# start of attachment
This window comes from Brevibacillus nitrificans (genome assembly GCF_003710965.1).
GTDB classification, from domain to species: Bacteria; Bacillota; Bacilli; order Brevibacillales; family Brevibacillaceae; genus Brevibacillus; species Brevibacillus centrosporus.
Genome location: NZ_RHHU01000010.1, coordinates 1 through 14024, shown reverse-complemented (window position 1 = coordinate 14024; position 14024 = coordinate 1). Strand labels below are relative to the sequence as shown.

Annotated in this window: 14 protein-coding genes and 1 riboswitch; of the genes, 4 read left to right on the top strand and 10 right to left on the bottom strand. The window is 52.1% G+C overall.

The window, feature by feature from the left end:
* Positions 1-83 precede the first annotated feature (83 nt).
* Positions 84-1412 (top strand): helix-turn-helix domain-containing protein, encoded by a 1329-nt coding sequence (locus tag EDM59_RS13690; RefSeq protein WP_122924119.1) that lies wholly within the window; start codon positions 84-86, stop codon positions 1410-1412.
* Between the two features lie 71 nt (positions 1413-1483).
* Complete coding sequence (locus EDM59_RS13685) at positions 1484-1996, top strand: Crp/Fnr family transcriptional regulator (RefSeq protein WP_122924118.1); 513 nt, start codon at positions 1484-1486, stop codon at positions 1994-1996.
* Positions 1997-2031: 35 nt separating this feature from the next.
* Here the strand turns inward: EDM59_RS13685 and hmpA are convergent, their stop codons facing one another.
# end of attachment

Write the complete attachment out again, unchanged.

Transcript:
This window comes from Brevibacillus nitrificans (genome assembly GCF_003710965.1).
GTDB classification, from domain to species: Bacteria; Bacillota; Bacilli; order Brevibacillales; family Brevibacillaceae; genus Brevibacillus; species Brevibacillus centrosporus.
Genome location: NZ_RHHU01000010.1, coordinates 1 through 14024, shown reverse-complemented (window position 1 = coordinate 14024; position 14024 = coordinate 1). Strand labels below are relative to the sequence as shown.

Annotated in this window: 14 protein-coding genes and 1 riboswitch; of the genes, 4 read left to right on the top strand and 10 right to left on the bottom strand. The window is 52.1% G+C overall.

The window, feature by feature from the left end:
* Positions 1-83 precede the first annotated feature (83 nt).
* Positions 84-1412 (top strand): helix-turn-helix domain-containing protein, encoded by a 1329-nt coding sequence (locus tag EDM59_RS13690; RefSeq protein WP_122924119.1) that lies wholly within the window; start codon positions 84-86, stop codon positions 1410-1412.
* Between the two features lie 71 nt (positions 1413-1483).
* Complete coding sequence (locus EDM59_RS13685) at positions 1484-1996, top strand: Crp/Fnr family transcriptional regulator (RefSeq protein WP_122924118.1); 513 nt, start codon at positions 1484-1486, stop codon at positions 1994-1996.
* Positions 1997-2031: 35 nt separating this feature from the next.
* Here the strand turns inward: EDM59_RS13685 and hmpA are convergent, their stop codons facing one another.